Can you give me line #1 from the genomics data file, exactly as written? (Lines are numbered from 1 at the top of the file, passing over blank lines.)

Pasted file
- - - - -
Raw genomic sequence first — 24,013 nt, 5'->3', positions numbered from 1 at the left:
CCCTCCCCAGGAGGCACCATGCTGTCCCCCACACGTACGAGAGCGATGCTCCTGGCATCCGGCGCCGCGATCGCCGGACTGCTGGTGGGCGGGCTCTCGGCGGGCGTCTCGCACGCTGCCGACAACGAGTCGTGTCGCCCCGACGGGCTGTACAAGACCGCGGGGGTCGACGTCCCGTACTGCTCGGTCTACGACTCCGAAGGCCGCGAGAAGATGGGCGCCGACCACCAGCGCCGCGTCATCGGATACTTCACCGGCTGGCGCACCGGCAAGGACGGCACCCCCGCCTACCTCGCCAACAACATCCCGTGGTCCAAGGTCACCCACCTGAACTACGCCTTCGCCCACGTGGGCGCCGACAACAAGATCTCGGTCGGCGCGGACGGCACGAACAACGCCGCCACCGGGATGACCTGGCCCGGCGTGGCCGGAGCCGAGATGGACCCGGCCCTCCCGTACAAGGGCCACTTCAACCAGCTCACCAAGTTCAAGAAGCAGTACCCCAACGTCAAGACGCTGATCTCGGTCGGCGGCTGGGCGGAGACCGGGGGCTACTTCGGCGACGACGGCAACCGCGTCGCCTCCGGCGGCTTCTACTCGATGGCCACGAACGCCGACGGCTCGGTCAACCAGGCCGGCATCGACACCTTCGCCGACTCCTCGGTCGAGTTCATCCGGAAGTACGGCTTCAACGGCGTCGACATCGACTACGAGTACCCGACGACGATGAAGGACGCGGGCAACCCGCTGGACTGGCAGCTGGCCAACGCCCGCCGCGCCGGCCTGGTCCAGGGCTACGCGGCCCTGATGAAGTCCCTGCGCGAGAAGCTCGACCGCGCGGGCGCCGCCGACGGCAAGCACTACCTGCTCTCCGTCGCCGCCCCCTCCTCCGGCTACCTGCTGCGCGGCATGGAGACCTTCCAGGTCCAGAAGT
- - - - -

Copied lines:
Raw genomic sequence first — 24,013 nt, 5'->3', positions numbered from 1 at the left: